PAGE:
I’ve always been very concerned about my body, my health and general well-being.
My pain tolerance is pretty low, so the dilemma “should I go see the doctor?” has always been out of the question. Does it hurt or feel weird in any way? Then the answer is “yes, go!”.
I turned 25. I rented a place with my boyfriend, made enough money to live comfortably, had dental insurance and played the piano during my spare time. Life was pretty good. But that was the first time, when I felt that the age was slowly creeping on me. That was early, way too early! Suddenly, I noticed that a hamburger a day (even a healthy one, with rye bun and lean ham) kept pounds coming my way. Considering how closely I was watching myself over all these past years, there was absolutely no way for me to miss these small changes.
Then I fell into a mild depression, which lasted over three months. My situation wasn’t bad enough to take antidepressants, but it felt like the mildest fever – not dangerous, yet constantly irritating.
My first motivation to work out was to stop the fat before it made me chubby. I needed a long-term solution, so I couldn’t go for cardio (which burns both fat and muscle). Having gone to a few yoga classes myself, I neither got the exercise nor the enlightenment. Conclusion: yoga’s not for me. Same story happened with swimming. I detested group workouts, so that option was out.
The idea of weightlifting has always been kind of flying around, now that I think of it. All I had to do was to study the subject and get down to it. Study I did. I learned a bit about the hormonal balance, micro- and macronutrients, multi-joint and isolation exercises. If you google it, it’s all much easier than it sounds now. I also purchased several workouts from an instructor at a local gym, just to be on the safe side with the technique.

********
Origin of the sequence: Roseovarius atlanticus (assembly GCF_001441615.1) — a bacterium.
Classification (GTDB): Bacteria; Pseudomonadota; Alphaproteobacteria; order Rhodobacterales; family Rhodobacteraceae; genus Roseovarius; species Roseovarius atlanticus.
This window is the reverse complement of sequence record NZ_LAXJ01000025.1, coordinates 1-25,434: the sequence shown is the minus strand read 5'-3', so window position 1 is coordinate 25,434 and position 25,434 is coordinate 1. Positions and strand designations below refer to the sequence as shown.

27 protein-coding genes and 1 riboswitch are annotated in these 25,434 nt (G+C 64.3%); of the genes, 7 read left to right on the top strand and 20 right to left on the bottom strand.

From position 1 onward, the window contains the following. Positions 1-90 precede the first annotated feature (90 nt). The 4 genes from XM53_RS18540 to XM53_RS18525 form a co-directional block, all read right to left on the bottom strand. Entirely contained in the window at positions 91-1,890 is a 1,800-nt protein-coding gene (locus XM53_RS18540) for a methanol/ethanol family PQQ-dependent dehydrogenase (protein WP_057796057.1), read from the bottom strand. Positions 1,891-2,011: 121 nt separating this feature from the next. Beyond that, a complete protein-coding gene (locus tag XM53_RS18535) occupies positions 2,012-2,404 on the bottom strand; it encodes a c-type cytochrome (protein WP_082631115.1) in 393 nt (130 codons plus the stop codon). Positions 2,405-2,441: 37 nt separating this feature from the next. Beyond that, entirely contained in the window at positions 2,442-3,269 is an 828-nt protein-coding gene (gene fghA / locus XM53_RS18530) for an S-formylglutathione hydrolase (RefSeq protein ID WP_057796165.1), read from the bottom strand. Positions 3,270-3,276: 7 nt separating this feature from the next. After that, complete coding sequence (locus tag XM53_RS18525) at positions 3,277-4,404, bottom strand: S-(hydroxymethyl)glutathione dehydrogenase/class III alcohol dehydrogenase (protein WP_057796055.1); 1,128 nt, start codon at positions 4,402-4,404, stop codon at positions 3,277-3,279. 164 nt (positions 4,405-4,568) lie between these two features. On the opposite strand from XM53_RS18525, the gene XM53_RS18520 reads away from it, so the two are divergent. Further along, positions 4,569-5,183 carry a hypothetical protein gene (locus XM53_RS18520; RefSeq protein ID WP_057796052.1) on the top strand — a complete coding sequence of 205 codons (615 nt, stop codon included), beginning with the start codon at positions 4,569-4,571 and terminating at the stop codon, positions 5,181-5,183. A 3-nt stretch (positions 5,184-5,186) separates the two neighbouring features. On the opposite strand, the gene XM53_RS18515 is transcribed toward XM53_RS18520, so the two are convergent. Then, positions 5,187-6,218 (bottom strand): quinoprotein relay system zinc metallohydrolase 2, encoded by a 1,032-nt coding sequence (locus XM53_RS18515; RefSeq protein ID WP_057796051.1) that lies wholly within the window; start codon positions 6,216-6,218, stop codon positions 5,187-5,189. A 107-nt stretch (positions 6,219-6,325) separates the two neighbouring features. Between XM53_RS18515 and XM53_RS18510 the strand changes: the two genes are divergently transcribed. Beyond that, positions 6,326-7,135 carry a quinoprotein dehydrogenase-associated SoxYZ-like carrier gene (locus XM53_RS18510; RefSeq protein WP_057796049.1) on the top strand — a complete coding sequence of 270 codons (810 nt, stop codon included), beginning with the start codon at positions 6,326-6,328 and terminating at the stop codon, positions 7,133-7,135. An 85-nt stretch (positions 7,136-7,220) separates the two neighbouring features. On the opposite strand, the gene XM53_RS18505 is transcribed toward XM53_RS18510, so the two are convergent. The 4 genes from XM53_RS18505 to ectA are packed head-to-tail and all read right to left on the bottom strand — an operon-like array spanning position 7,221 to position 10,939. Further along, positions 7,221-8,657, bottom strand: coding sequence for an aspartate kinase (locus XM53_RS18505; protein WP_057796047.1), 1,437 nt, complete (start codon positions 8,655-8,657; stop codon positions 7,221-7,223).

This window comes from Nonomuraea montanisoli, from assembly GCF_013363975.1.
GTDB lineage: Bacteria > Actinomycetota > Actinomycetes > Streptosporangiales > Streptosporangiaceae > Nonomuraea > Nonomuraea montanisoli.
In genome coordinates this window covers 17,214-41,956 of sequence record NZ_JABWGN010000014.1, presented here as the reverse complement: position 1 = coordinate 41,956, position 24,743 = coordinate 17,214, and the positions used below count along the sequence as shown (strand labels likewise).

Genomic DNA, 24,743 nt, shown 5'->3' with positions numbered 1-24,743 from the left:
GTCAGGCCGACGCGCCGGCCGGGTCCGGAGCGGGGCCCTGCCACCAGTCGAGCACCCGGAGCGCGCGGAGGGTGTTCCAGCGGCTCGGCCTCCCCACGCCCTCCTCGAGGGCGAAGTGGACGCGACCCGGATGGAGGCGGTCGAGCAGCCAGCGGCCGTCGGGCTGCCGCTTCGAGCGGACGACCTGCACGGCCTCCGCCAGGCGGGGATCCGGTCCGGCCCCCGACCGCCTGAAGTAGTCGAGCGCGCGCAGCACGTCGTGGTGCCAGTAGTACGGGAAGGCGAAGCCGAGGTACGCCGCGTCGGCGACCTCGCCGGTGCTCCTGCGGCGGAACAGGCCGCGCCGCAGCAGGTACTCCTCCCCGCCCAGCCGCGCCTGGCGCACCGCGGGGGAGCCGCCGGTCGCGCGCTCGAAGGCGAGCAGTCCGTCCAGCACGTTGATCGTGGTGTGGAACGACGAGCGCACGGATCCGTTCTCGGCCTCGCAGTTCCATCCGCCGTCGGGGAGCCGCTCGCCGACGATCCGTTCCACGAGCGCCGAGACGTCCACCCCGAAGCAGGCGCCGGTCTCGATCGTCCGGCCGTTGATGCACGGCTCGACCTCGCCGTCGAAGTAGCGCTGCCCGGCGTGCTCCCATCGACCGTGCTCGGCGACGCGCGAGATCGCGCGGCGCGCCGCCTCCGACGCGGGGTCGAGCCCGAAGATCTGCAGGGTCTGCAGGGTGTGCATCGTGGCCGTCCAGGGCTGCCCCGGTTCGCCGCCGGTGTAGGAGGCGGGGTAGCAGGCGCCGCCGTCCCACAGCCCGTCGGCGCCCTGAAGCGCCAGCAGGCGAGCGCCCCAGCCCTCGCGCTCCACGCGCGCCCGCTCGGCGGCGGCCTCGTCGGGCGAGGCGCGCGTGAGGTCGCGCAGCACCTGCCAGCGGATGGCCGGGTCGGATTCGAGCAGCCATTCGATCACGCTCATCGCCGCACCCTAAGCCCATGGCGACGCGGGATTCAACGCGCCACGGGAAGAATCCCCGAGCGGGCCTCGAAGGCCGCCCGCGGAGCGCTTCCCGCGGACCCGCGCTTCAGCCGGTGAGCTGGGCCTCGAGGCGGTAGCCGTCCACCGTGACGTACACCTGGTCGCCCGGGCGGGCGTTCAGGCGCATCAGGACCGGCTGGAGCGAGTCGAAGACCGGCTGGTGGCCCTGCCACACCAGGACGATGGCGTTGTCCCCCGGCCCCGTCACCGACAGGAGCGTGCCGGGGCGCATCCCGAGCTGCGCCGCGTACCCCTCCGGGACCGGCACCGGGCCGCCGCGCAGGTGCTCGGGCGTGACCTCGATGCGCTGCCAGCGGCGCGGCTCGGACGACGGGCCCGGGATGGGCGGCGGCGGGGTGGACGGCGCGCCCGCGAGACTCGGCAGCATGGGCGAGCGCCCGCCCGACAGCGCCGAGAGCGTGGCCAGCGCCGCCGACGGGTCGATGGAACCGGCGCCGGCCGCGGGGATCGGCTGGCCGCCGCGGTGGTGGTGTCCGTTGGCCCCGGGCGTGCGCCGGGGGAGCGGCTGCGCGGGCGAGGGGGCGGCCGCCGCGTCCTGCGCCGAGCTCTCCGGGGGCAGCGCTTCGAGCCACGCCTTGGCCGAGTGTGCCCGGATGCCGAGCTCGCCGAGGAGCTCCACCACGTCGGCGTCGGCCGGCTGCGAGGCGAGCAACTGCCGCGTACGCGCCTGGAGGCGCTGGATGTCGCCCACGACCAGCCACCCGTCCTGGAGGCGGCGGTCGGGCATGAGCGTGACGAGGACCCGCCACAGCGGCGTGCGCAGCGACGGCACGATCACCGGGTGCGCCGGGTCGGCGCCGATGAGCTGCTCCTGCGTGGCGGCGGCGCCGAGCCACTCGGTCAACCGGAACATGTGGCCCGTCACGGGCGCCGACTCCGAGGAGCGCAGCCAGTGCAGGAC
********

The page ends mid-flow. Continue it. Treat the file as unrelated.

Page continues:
Endorphins kicked in after every workout. Physically it felt like I was very slowly eating a bar of milk chocolate while resting in a hot tub.
Then I got overtrained. That wasn’t because of my instructor’s incompetence (I dropped the instructor after 7 sessions to make my own way), that was the enthusiasm, which plagues most of weightlifting amateurs.
But by then I was hooked on endorphins and nirvana-like state of full composure, when there’s nothing left in the world, except for a barbell and a stretching aching muscle.
Three months later I suddenly realized I haven’t been feeling depressed for a while. I could easily touch the floor without bending my knees. It was easier for me to stand in public transport. Six months later my boyfriend was suddenly much more interested in my company than before (if you know what I mean). It was also about time when I noticed the first glimpse of six pack on my belly.
I lost a lot of fat weight, gained it all back in muscle. Re-gained my high school senior shape.
I’m not going back.
Now, a few tips, which I found to be very important (although often underestimated by beginners):
1. Pick a gym closest to you! Ideally, close enough to you that you can walk there even if it’s raining stones outside. Fancy or not; as long as it’s got a stack of dumbbells, it’s good.
2. Sleep a lot. Literally. As long as you can. Better fall behind on some minor tasks, and convert that time into sleep. SLEEP!
3. Get yourself a few gym outfits. Don’t go for the highest price and most technologically innovative fabrics. If you’re a beginner, it’s a waste of money. Get yourself several inexpensive outfits, instead of going for one expensive suit.
4. When doing exercises, move slowly. Feel the right muscles tense and stretch, stay focused. Start with tiny weight, move up. Over the first two months, don’t worry about “sets” and “reps”, learn the trajectories.
5. Muscle is incredibly hard to build for men, about ten times harder for women. If you’re a woman, you won’t bulk up and look like a man. Ever. Seriously. Never.
If you’ve got any weightlifting-related questions, I’ll gladly share my experience.
Cheers to you, and keep it up!